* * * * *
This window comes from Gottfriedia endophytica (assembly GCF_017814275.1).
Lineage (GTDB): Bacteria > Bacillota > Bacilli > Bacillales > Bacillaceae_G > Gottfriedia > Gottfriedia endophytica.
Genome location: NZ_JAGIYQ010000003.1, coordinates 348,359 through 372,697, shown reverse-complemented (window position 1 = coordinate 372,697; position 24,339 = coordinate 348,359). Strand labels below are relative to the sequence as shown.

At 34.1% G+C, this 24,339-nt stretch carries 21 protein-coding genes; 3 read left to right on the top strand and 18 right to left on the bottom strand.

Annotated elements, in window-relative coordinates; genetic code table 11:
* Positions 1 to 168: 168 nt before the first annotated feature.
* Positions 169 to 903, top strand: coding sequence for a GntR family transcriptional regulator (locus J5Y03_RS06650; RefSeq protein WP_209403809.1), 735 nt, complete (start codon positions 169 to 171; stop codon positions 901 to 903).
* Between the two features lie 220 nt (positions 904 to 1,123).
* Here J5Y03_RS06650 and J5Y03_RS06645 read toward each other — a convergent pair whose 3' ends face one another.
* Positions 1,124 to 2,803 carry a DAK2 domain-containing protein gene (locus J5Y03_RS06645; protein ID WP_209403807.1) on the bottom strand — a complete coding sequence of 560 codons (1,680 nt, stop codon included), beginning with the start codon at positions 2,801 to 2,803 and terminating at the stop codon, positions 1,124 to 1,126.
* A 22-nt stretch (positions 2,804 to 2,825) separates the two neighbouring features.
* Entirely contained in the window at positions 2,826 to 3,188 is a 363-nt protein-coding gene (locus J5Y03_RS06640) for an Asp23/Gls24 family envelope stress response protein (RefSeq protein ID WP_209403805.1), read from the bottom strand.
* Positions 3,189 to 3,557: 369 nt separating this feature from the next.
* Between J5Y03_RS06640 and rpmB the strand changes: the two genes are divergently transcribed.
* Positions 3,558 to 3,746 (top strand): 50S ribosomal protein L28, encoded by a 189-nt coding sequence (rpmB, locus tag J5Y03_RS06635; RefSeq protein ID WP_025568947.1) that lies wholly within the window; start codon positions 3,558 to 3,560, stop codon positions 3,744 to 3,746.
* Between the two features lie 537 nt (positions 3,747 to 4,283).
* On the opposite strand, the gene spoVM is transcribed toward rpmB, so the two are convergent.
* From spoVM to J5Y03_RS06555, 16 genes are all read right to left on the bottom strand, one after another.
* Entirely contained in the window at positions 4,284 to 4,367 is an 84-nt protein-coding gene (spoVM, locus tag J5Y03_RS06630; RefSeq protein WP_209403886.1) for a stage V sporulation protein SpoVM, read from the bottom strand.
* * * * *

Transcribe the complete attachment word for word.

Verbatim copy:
This window comes from Gottfriedia endophytica (assembly GCF_017814275.1).
Lineage (GTDB): Bacteria > Bacillota > Bacilli > Bacillales > Bacillaceae_G > Gottfriedia > Gottfriedia endophytica.
Genome location: NZ_JAGIYQ010000003.1, coordinates 348,359 through 372,697, shown reverse-complemented (window position 1 = coordinate 372,697; position 24,339 = coordinate 348,359). Strand labels below are relative to the sequence as shown.

At 34.1% G+C, this 24,339-nt stretch carries 21 protein-coding genes; 3 read left to right on the top strand and 18 right to left on the bottom strand.

Annotated elements, in window-relative coordinates; genetic code table 11:
* Positions 1 to 168: 168 nt before the first annotated feature.
* Positions 169 to 903, top strand: coding sequence for a GntR family transcriptional regulator (locus J5Y03_RS06650; RefSeq protein WP_209403809.1), 735 nt, complete (start codon positions 169 to 171; stop codon positions 901 to 903).
* Between the two features lie 220 nt (positions 904 to 1,123).
* Here J5Y03_RS06650 and J5Y03_RS06645 read toward each other — a convergent pair whose 3' ends face one another.
* Positions 1,124 to 2,803 carry a DAK2 domain-containing protein gene (locus J5Y03_RS06645; protein ID WP_209403807.1) on the bottom strand — a complete coding sequence of 560 codons (1,680 nt, stop codon included), beginning with the start codon at positions 2,801 to 2,803 and terminating at the stop codon, positions 1,124 to 1,126.
* A 22-nt stretch (positions 2,804 to 2,825) separates the two neighbouring features.
* Entirely contained in the window at positions 2,826 to 3,188 is a 363-nt protein-coding gene (locus J5Y03_RS06640) for an Asp23/Gls24 family envelope stress response protein (RefSeq protein ID WP_209403805.1), read from the bottom strand.
* Positions 3,189 to 3,557: 369 nt separating this feature from the next.
* Between J5Y03_RS06640 and rpmB the strand changes: the two genes are divergently transcribed.
* Positions 3,558 to 3,746 (top strand): 50S ribosomal protein L28, encoded by a 189-nt coding sequence (rpmB, locus tag J5Y03_RS06635; RefSeq protein ID WP_025568947.1) that lies wholly within the window; start codon positions 3,558 to 3,560, stop codon positions 3,744 to 3,746.
* Between the two features lie 537 nt (positions 3,747 to 4,283).
* On the opposite strand, the gene spoVM is transcribed toward rpmB, so the two are convergent.
* From spoVM to J5Y03_RS06555, 16 genes are all read right to left on the bottom strand, one after another.
* Entirely contained in the window at positions 4,284 to 4,367 is an 84-nt protein-coding gene (spoVM, locus tag J5Y03_RS06630; RefSeq protein WP_209403886.1) for a stage V sporulation protein SpoVM, read from the bottom strand.